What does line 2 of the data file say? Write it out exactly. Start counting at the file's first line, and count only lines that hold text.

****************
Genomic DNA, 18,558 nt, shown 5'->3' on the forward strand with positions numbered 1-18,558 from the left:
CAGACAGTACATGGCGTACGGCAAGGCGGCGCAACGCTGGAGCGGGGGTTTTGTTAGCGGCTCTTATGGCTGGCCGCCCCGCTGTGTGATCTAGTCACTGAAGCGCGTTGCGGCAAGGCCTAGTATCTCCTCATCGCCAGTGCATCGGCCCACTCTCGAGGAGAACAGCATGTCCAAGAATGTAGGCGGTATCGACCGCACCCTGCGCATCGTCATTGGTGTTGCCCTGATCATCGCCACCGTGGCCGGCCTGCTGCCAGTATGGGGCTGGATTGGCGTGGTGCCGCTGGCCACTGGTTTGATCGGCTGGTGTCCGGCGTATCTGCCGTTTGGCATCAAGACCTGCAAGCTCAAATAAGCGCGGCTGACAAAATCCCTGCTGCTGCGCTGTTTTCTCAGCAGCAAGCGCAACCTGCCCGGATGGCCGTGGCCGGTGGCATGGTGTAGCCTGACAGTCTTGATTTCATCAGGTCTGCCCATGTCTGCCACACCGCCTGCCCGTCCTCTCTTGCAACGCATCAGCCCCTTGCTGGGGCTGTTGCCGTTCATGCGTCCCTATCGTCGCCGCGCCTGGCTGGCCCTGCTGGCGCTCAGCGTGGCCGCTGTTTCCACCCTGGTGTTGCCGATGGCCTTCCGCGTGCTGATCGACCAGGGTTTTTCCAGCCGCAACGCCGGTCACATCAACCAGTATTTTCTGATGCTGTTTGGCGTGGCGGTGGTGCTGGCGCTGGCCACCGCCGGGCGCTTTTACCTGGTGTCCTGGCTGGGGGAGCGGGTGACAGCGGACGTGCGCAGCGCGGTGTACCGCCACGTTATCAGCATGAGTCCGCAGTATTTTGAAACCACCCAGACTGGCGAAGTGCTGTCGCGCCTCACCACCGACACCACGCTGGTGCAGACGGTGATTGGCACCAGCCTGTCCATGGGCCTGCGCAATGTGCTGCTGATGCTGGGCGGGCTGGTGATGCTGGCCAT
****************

CAGACAGTACATGGCGTACGGCAAGGCGGCGCAACGCTGGAGCGGGGGTTTTGTTAGCGGCTCTTATGGCTGGCCGCCCCGCTGTGTGATCTAGTCACTGAAGCGCGTTGCGGCAAGGCCTAGTATCTCCTCATCGCCAGTGCATCGGCCCACTCTCGAGGAGAACAGCATGTCCAAGAATGTAGGCGGTATCGACCGCACCCTGCGCATCGTCATTGGTGTTGCCCTGATCATCGCCACCGTGGCCGGCCTGCTGCCAGTATGGGGCTGGATTGGCGTGGTGCCGCTGGCCACTGGTTTGATCGGCTGGTGTCCGGCGTATCTGCCGTTTGGCATCAAGACCTGCAAGCTCAAATAAGCGCGGCTGACAAAATCCCTGCTGCTGCGCTGTTTTCTCAGCAGCAAGCGCAACCTGCCCGGATGGCCGTGGCCGGTGGCATGGTGTAGCCTGACAGTCTTGATTTCATCAGGTCTGCCCATGTCTGCCACACCGCCTGCCCGTCCTCTCTTGCAACGCATCAGCCCCTTGCTGGGGCTGTTGCCGTTCATGCGTCCCTATCGTCGCCGCGCCTGGCTGGCCCTGCTGGCGCTCAGCGTGGCCGCTGTTTCCACCCTGGTGTTGCCGATGGCCTTCCGCGTGCTGATCGACCAGGGTTTTTCCAGCCGCAACGCCGGTCACATCAACCAGTATTTTCTGATGCTGTTTGGCGTGGCGGTGGTGCTGGCGCTGGCCACCGCCGGGCGCTTTTACCTGGTGTCCTGGCTGGGGGAGCGGGTGACAGCGGACGTGCGCAGCGCGGTGTACCGCCACGTTATCAGCATGAGTCCGCAGTATTTTGAAACCACCCAGACTGGCGAAGTGCTGTCGCGCCTCACCACCGACACCACGCTGGTGCAGACGGTGATTGGCACCAGCCTGTCCATGGGCCTGCGCAATGTGCTGCTGATGCTGGGCGGGCTGGTGATGCTGGCCAT